Birds, it seems, are regular visitors to the conifer pocket. On my way there, I’ve disturbed tree creepers climbing ivytwined ash, bullfinch and goldcrests in the scrub, buzzards, ravens, woodcocks, and a sparrowhawk at speed. But most of the birds caught on camera – blackbirds, robins, song thrush, wrens, great tits and pied flycatchers (in early summer), apparently wait for me to leave before making an appearance.

Jays (aptly named sgrech y coed – ‘screech of the woods’ in Welsh), are abundant in this valley, due largely to the acorns of sessile and pedunculate oaks. Yet despite their vociferous cackling, a flash of blue and white is generally all we see. Fix an apple to a stick in the conifer pocket however, and the camera grants us a good look at their resplendent pink and dazzling blue plumage.

My favourite avian visitor has been a tawny owl negotiating a root ball as carefully as Professor Yaffle climbing a pile of books. But the one that left me breathless was a goshawk. We had seen large birds circling high overhead in spring and wondered. Then in late March this year, as if to defy lockdown, one turned up on camera, and stayed moments on a prostrate trunk, long enough to beguile us with its steely gaze and striped trousers, before powerfully taking off. I saw them for real in May, whilst photographing bluebells. The pair cruised over my shoulder, looking this way and that, using the gap between trees carved out by the stream, tilting their wings like fighter jets.

The camera in the conifer pocket

The camera has revealed a diversity of life we hadn’t known was there. Although nothing can beat a real life encounter with wildlife – the 2008 sighting of a pine marten is still more precious to me than two-years worth of footage – the camera has opened our eyes and enriched our knowledge. We tread more carefully, more appreciatively, now. And though we know we are seeing just a fraction of what biodiversity was once here and even what could be here again, if more woodland was planted across Britain, and ancient woodland and struggling species restored, nevertheless it is thrilling, and cause for celebration – though not one to be taken for granted.

A mosaic of landscape

The presence of life in the conifer pocket is complex. While conifer plantations tend to be species-poor in comparison to mixed woodland, birds like siskin, crossbills, goldcrest, firecrest, and goshawks do benefit from a mosaic of landscape which includes conifer plantations, particularly well-managed ones. This pocket is not well managed.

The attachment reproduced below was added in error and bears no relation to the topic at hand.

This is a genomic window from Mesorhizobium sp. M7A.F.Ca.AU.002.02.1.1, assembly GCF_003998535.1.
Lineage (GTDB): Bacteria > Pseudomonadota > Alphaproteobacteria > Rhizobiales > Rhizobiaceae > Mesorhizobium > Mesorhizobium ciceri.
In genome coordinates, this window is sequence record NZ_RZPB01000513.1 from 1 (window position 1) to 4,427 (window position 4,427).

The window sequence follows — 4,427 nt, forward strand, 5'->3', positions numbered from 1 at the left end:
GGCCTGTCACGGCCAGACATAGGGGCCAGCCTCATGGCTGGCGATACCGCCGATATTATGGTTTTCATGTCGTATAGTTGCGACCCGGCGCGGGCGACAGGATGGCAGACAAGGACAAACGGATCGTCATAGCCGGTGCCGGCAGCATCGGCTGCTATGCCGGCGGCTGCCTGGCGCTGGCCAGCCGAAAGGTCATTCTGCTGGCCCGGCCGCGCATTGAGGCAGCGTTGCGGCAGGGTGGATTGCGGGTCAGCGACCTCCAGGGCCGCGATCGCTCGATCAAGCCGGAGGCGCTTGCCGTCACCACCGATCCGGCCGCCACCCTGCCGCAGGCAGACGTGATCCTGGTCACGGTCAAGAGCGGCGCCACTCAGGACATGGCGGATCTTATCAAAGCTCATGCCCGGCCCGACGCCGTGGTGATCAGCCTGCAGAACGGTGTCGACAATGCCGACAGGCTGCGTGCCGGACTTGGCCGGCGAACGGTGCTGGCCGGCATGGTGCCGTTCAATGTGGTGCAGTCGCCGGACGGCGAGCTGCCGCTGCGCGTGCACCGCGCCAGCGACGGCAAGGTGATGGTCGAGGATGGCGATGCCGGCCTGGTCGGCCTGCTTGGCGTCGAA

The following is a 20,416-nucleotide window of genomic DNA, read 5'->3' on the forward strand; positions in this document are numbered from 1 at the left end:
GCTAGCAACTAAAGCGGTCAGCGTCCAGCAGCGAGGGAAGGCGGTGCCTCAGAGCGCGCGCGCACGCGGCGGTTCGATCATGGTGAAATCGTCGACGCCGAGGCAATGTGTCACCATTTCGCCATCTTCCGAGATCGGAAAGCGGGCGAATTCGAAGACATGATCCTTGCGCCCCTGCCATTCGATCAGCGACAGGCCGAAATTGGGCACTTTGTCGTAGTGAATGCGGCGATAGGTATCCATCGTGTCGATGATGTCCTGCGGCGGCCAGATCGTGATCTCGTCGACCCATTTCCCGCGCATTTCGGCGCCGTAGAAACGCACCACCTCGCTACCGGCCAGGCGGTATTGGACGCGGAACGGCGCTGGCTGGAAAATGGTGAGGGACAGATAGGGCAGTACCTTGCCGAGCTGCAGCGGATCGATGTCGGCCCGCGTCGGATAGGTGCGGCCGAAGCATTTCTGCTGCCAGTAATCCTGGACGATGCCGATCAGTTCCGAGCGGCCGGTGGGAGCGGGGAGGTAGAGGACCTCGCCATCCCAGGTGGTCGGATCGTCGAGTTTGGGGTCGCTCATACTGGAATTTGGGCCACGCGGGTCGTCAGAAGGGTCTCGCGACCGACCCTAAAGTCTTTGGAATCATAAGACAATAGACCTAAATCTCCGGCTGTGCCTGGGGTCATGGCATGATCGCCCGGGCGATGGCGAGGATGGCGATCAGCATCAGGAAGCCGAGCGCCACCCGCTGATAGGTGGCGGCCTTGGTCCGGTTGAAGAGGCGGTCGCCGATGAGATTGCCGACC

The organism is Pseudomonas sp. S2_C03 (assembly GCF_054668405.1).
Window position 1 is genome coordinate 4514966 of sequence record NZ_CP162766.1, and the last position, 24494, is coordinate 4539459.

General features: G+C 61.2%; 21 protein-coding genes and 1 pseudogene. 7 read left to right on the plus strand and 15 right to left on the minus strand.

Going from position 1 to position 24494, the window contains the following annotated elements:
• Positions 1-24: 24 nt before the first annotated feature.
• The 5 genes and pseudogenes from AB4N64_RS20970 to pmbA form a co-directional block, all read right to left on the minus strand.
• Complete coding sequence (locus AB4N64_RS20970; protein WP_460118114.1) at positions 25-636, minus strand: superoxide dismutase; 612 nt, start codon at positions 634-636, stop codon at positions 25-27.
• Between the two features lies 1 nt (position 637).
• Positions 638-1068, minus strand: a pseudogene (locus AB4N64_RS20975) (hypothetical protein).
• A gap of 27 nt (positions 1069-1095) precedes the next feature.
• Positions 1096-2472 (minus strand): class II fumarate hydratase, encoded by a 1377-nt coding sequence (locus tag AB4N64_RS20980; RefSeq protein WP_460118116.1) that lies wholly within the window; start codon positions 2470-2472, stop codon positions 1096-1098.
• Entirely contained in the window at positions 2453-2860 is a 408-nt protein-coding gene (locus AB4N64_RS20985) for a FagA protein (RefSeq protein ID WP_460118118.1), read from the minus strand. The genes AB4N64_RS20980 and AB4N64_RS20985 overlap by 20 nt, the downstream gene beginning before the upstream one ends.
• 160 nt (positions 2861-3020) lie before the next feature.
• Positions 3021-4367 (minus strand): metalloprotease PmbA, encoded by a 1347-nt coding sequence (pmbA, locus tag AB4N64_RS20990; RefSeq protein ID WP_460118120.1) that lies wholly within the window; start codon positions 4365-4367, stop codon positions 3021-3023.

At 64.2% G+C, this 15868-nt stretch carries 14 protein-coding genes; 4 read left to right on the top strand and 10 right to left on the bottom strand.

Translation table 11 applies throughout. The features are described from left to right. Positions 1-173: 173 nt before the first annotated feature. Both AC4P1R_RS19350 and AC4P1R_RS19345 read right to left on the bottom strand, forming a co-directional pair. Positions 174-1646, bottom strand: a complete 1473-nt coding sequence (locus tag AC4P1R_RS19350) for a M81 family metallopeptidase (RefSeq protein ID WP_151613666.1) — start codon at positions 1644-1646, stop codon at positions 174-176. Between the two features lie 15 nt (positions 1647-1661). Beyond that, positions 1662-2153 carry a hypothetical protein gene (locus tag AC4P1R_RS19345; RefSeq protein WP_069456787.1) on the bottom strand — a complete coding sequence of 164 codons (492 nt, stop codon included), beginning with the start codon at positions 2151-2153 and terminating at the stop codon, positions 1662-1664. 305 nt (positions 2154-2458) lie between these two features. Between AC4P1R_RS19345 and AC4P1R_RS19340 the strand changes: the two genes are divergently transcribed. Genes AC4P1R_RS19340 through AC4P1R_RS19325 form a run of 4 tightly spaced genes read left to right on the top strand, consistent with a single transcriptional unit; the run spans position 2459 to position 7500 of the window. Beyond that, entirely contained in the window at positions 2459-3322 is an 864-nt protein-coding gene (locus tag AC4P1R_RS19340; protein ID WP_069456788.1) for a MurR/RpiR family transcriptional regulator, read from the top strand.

The species within owe much to its small size and surrounding landscape. The stream’s watershed includes vast spongy grasslands at the foot of Tarren y Gesail, commercial conifer plantation, rough sheep-grazed pasture, steep sessile oak woodland, and a vertiginous rockwalled gorge. The valley downstream of the gorge is largely mixed woodland – beech, sessile oak, ash, rowan, sycamore and holly opposite the conifers, while downstream, young larch, birch, beech, oak, horse chestnut and wild cherry have been planted around morsels of ancient woodland – a creaky old oak or hazel coppice stool here, a straggling wych elm there. Other indicators of ancient woodland include dog’s mercury, bluebells, wild garlic, wood anemones, hard ferns and scaly male fern.

There are no plans I know of to restore the conifer pocket to ancient woodland. Nor do I know of any plans to harvest its timber, though I could be wrong. Meanwhile, its proximity to the stream acidification of soil, dominion over native species and the biodiversity they support, are concerning. But its inappropriate siting isn’t without advantage. There is no vehicle access. The spruce is so spindly, the boggy wet ground beneath is richly cushioned by moss, ivy, ferns and wood sorrel. Storms frequently topple the conifers on steep slopes, and the trees on which we fix the camera are surrounded by a theatre of root balls and prostrate moss-clad and fungied trunks, felled like giant spillikins. In short, the plantation has not entirely stopped the light getting in, allowing old seed banks to germinate. A glimpse of the past, a vision of the future Woodland stores carbon, cleans the air, controls flooding, provides us with timber, benefits our own mental and physical well-being, and should be wildlife rich.

When the glaciers retreated at the end of the last Ice Age, most of Britain became gradually covered with biodiverse woodland, punctuated by areas of scrub and grassland kept in a state of flux by herds of grazing herbivores. The woodland was not continuous, and didn’t grow on the highest peaks. Nevertheless it covered most of Britain, till Neolithic peoples began the process of woodland clearance to grow crops and graze livestock that continues to this day. Now the UK has just 13 percent woodland cover, and is one of the most tree-impoverished and biodiversity-poor countries in Europe. One third of all woodland species are in decline, with one in ten at risk of extinction.

About the author

Former CAT education officer Julie Brominicks (married to and not to be confused with CAT’s cryptic crossword setter Brominicks), still lives in Pantperthog. She now writes about landscape for a living, mainly for BBC Countryfile Magazine. Keep your eyes peeled for her book ‘The Edge of Cymru’, out soon(ish). www.juliebrominicks.wordpress.com